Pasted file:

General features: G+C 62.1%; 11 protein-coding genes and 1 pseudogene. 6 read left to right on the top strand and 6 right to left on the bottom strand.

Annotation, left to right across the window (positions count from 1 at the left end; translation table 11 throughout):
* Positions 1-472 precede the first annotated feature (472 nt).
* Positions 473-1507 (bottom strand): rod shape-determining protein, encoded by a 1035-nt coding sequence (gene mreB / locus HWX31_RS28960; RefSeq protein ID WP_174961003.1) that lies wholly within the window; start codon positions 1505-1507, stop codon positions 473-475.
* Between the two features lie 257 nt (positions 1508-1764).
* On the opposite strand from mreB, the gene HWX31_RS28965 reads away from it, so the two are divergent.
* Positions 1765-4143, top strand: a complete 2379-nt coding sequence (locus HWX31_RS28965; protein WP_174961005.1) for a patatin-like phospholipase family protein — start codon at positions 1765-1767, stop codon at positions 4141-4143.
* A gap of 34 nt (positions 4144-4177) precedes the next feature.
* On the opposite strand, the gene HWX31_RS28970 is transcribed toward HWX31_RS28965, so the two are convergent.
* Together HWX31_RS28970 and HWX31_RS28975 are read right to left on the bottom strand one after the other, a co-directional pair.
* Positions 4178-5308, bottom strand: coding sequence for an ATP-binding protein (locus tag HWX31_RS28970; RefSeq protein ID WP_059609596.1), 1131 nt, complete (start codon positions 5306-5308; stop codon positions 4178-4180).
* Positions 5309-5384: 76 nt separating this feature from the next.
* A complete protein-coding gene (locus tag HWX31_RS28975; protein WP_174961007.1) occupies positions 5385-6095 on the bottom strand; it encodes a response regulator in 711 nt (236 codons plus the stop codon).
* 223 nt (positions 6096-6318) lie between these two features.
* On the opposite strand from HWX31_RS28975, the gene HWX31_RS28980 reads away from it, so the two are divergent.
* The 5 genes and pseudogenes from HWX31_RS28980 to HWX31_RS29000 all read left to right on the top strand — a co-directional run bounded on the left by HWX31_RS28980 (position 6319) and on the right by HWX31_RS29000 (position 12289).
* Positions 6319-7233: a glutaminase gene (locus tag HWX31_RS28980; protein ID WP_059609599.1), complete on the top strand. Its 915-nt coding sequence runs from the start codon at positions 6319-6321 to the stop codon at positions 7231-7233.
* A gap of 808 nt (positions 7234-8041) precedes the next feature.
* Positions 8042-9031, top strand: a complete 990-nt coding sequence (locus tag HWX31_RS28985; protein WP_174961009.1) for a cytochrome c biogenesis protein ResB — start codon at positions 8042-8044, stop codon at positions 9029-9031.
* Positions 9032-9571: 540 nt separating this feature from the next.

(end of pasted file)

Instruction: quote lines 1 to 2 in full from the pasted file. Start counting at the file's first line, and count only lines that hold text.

General features: G+C 62.1%; 11 protein-coding genes and 1 pseudogene. 6 read left to right on the top strand and 6 right to left on the bottom strand.

Annotation, left to right across the window (positions count from 1 at the left end; translation table 11 throughout):